Phase 1 Clinical Trial of Human Hookworm Vaccine Successfully Completed

WASHINGTON, D.C. — September 3, 2014 — The Sabin Vaccine Institute (Sabin) today announced that its product development partnership (Sabin PDP) successfully completed a Phase 1 clinical trial in Brazil of Na-GST-1/Alhydrogel®, a vaccine candidate for human hookworm, one of the most pervasive neglected tropical diseases (NTDs) affecting the world’s poor. The Sabin PDP is based at Sabin Vaccine Institute and Texas Children’s Hospital Center for Vaccine Development at Baylor College of Medicine in Houston, Texas.

Statement by the Sabin Vaccine Institute on the introduction of the “End Neglected Tropical Diseases Act”

On June 11, 2014, Congressman Chris Smith (R-NJ) introduced a bipartisan bill in the House of Representatives to support the control and elimination of neglected tropical diseases (NTDs) in the United States and abroad. H.R. 4847, the “End Neglected Tropical Diseases Act,” calls for the expansion of USAID’s NTD program; increased U.S. Government advocacy for NTDs among international development and financing institutions; reporting from the U.S. Department of Health and Human Services on NTDs in the United States; the creation of one or more NTD centers of excellence to increase research and development (R&D); and the establishment of a panel on intestinal worm infections, one of the most pervasive NTDs.

Statement by the Sabin Vaccine Institute: A rare spotlight for a neglected disease

Schistosomiasis, a parasitic disease transmitted by freshwater snails, infects more than 200 million people worldwide, causing horrific symptoms, especially in girls and women. Schistosomiasis is the second deadliest parasitic disease after malaria, killing an estimated 300,000 people annually, and has been linked as a co-factor in the spread of HIV/AIDS in sub-Saharan Africa and the incidence of bladder cancer.

Sabin Vaccine Institute Hosts 20th Anniversary Scientific Symposium

WASHINGTON, D.C. – April 25, 2014 – Twenty years ago, the immunization landscape was starkly different from what it is now. More than 100,000 cases of poliomyelitis and 1.2 million cases of measles occurred each year, and few low-income countries outside of the Americas had immunization plans. Neglected tropical diseases (NTDs), which have existed since biblical times, wreaked havoc without recognition due to an absence of coordinated advocacy and government funding.

Indonesia’s Competitiveness at risk from Neglected Diseases of Poverty

WASHINGTON, D.C. – February 27, 2014 – The control and elimination of neglected tropical diseases (NTDs) is one of the most cost-effective ways Indonesia can sustain economic growth and reduce inequality, said scientists today in an analysis published in PLOS Neglected Tropical Diseases. While Indonesia is poised to defeat NTDs by 2020, it has an opportunity to scale up national programs, integrate NTDs with other development efforts, strengthen coordination and enhance collaboration among key partners.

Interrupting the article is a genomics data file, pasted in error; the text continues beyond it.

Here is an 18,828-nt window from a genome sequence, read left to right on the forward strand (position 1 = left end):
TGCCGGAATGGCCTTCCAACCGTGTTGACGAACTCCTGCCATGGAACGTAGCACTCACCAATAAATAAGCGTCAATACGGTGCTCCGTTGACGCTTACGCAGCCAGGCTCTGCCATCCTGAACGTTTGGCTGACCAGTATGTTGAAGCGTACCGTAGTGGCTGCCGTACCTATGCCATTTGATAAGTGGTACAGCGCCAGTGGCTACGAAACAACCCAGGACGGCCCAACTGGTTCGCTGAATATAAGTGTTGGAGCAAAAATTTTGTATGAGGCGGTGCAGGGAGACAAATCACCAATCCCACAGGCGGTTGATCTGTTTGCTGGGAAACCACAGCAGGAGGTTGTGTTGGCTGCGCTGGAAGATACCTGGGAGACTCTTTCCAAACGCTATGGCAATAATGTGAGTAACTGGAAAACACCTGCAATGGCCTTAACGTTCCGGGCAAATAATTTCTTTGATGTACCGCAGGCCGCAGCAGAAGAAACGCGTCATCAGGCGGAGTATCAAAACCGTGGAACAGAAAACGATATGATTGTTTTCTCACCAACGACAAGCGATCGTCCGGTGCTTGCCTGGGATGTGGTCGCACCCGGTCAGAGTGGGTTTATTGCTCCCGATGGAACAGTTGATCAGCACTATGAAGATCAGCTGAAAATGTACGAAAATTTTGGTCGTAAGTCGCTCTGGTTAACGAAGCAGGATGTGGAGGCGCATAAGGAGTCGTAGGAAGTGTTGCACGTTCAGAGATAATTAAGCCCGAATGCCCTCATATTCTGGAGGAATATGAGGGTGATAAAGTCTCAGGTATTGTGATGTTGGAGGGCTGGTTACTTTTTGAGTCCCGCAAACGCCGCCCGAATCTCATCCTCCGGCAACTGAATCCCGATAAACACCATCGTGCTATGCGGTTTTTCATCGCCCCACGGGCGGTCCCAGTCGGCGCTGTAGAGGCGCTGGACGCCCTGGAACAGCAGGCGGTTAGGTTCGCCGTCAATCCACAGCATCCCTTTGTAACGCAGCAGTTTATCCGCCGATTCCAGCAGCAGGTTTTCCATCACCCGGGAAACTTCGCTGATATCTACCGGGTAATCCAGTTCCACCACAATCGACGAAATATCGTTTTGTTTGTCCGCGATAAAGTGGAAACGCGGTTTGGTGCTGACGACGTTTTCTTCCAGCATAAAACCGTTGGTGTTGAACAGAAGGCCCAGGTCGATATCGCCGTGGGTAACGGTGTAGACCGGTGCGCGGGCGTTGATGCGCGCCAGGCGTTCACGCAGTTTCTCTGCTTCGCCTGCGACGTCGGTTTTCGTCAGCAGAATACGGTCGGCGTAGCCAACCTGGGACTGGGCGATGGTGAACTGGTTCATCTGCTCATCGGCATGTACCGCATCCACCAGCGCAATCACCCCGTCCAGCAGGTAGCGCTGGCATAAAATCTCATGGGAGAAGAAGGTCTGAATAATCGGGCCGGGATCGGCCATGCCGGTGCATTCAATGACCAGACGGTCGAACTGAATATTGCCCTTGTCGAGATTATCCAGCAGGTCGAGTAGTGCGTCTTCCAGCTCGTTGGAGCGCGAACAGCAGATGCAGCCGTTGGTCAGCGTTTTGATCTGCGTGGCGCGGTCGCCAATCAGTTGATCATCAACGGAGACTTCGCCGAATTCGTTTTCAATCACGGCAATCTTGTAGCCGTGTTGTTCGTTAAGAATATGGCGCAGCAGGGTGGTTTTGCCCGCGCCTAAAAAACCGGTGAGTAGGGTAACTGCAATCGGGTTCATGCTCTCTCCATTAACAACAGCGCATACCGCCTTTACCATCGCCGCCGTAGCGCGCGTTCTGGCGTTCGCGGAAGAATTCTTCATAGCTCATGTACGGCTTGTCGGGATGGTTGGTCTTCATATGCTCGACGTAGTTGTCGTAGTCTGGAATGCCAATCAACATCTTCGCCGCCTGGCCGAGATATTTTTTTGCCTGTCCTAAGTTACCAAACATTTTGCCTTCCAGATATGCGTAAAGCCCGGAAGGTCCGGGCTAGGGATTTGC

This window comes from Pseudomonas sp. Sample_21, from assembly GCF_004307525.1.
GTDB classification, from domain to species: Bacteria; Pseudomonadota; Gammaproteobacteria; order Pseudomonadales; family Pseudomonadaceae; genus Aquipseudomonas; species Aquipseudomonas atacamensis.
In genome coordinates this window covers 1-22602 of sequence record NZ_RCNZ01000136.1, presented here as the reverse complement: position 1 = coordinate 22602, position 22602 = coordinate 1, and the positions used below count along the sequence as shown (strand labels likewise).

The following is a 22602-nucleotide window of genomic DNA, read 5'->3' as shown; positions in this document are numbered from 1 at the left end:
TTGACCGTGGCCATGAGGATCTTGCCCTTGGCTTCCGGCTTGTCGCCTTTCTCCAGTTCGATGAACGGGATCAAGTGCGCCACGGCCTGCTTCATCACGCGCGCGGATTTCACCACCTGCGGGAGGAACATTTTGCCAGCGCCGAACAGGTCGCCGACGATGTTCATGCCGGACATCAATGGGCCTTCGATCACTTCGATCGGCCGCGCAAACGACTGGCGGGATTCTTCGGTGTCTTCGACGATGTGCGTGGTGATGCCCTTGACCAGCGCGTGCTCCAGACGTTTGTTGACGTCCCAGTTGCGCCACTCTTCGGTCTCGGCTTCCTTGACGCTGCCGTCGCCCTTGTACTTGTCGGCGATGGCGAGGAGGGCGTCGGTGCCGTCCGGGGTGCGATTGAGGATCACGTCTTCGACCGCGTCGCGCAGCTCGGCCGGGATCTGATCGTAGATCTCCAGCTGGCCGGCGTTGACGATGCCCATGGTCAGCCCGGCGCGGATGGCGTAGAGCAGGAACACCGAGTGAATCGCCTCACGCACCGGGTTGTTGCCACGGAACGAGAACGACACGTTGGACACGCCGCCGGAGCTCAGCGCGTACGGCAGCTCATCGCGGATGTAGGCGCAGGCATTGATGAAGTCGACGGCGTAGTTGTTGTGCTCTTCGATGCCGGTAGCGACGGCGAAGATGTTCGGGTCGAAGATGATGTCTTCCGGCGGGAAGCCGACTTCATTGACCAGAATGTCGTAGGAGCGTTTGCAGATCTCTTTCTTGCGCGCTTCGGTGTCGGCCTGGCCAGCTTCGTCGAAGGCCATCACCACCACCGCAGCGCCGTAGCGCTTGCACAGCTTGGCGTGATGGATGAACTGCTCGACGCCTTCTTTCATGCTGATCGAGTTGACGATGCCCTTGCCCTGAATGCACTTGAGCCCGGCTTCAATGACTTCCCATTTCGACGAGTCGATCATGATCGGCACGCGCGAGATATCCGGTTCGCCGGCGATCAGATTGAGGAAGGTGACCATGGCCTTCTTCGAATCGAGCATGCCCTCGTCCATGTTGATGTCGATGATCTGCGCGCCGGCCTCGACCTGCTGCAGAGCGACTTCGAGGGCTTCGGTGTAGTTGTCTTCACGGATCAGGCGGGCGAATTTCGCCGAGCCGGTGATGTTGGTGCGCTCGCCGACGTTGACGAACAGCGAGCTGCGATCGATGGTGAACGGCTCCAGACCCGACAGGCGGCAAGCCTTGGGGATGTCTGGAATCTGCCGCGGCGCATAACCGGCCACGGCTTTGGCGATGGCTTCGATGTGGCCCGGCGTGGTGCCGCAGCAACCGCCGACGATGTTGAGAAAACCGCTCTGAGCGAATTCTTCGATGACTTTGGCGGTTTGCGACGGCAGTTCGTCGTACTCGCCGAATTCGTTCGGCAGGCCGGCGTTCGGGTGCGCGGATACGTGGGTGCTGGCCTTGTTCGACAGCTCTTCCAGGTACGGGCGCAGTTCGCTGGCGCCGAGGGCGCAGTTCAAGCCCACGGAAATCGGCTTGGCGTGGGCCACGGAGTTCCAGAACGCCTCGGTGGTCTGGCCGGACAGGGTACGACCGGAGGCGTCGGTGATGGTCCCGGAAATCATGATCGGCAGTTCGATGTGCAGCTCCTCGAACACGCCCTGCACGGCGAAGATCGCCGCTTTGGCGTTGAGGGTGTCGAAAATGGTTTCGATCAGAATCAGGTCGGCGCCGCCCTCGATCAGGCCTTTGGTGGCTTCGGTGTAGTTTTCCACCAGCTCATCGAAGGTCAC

Uncertain budget climate threatens safety of U.S. troops, veterans

WASHINGTON, D.C. – December 26, 2013 – Current budget restrictions and the threat of future cuts jeopardize the safety and mission readiness of U.S. troops, veterans’ health, and capabilities of the U.S. military’s tropical medicine research and development (R&D), said researchers today in an editorial published in PLOS Neglected Tropical Diseases.

New framework for neglected tropical diseases could unlock potential for world’s poorest people

WASHINGTON, D.C. – November 22 – A new concept and policy framework published in PLOS NTDs outlines concrete steps for the global development community as it works to synthesize health goals with economic, environmental and social priorities. The concept, “blue marble health,” emphasizes the role of the Group of 20 (G20) nations in tackling neglected tropical diseases (NTDs) to expedite poverty reduction efforts.

A Leading Cause of Heart Disease Ignored in North America’s Poorest Communities

WASHINGTON, D.C. – October 31, 2013 – A leading cause of heart disease remains overlooked in North America’s most impoverished communities, researchers said today in an editorial published in PLOS Neglected Tropical Diseases. Chagas disease has rendered a heavy health and economic toll, yet insufficient political and medical support for gathering specific data, providing diagnosis and treatment, and developing new tools have impeded much-needed breakthroughs.

Michael Posner Joins Sabin Vaccine Institute’s Board of Trustees

WASHINGTON, DC – October 21, 2013 – The Sabin Vaccine Institute today announced the election to its Board of Trustees of Michael H. Posner, Professor of Business and Society at New York University’s Stern School of Business. For more than three decades, Mr. Posner has advanced the causes of inclusive global human rights, dignity, freedom and justice.

New Global Consortium to Advance First-Ever Clinical Testing of the Human Hookworm Vaccine in Sub-Saharan Africa

AMSTERDAM & WASHINGTON, DC – September 26, 2013 – The HOOKVAC consortium, led by the Academic Medical Center (AMC) at the University of Amsterdam, today announced it has been awarded a grant of six million Euros from the European Commission FP7 programme to expand the Sabin Vaccine Institute Product Development Partnership’s (Sabin PDP) work to develop and test a vaccine for human hookworm, a disease that infects 600-700 million of the world’s poorest people. Under this grant, the HOOKVAC consortium, which includes partners from the European Union, United States and Africa, will begin the first clinical testing of the human hookworm vaccine in the West African nation of Gabon.

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